Rima Das' film Young Rockstars gets rocking premiere at Toronto film festival

Rima Das at TIFF
Rima Das at TIFF

TORONTO: Assamese filmmaker Rima Das’s Village Rockstars had its world premiere at the Toronto International Film Festival here amid big applause.

Set in Rima’s own village Chhaygaon near Guwahati, Village Rockstars is the story of poor but amazing children who live a fun-filled life.

Introducing the film to the audience, Rima said,“This film is about joy and happiness. It is about finding beauty in simple things. These children have very little but they are so happy.’’ The story of the film is about what possibilities dreams can unleash, she said.

The film opens with village children having fun as a rock band. As the story progresses, it captures the whole gamut of fun that these rural children are having despite living a life of poverty and deprivation.

Among the band of pre-teen boys is a girl called Dhunu aged 10. Raised by her mom after father died, Dhunu is an integral part of this fun-loving boys’ gang.

Narrating how she thought about making Village Rockstars, Rima Das said, “I went to Mumbai to become an actor. There I was exposed to world cinema and I decided that I must make films. While in Mumbai, I was exposed to new things, but I was also missing something. I went back to village and I found the little kids and their little performances. One day I told them I will make a film about them.’’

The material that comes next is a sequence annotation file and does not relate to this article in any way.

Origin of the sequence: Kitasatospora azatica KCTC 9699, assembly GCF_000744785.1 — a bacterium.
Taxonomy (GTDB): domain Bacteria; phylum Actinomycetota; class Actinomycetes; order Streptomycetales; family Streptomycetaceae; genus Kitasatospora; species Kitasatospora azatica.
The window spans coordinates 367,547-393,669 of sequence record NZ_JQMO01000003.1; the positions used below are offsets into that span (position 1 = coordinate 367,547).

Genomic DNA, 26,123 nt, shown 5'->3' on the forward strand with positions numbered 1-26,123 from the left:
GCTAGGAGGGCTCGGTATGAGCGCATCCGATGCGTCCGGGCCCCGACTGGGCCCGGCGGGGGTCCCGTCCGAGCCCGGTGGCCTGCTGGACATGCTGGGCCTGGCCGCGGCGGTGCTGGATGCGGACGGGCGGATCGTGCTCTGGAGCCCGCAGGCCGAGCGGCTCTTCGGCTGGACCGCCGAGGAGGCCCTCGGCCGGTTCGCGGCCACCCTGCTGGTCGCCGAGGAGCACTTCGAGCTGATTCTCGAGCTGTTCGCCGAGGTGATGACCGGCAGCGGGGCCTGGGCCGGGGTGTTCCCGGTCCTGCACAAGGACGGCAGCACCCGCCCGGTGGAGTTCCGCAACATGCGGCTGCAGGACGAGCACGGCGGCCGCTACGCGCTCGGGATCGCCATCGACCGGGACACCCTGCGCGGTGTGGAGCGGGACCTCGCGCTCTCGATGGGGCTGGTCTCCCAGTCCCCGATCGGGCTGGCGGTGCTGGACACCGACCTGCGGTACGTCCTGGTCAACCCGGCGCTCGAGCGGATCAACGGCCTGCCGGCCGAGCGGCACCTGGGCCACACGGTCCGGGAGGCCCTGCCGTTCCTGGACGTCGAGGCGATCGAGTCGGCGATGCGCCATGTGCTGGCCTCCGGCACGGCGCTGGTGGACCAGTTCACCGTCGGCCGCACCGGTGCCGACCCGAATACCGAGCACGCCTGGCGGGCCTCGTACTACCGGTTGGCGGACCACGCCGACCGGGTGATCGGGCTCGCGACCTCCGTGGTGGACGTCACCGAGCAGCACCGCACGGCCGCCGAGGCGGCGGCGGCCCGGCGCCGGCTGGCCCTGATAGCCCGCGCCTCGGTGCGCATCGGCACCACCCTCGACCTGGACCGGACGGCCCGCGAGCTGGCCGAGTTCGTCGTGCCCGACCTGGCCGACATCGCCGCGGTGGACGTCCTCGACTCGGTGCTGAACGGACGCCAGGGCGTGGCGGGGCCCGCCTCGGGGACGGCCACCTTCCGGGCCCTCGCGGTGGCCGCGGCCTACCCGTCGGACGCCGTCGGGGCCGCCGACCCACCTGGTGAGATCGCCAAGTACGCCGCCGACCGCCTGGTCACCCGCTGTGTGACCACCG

Rima said the children became so enthused by the idea of a film on them that they started following her. As they started pestering her too much, “I just started avoiding them,’’ she said amid laughter.

Finally, she decided to make the film, chose the cast spontaneously and started shooting. “It was all boys’ cast initially. The girl (Dhunu) was added later.’’

She said it took her 150 days over three years to shoot the film as she did the shooting herself.

Rima said this film is an extension of her first film Antardrishti.

Asked why she chose her own village as the setting for the film, she said, “The story is mine, but I must know the characters well. In my village, it was easy to know the characters. I like a layered structure of story-telling. Once you know your characters, your job as a filmmaker becomes easier. The innocence and energy of the kids was amazing.’’

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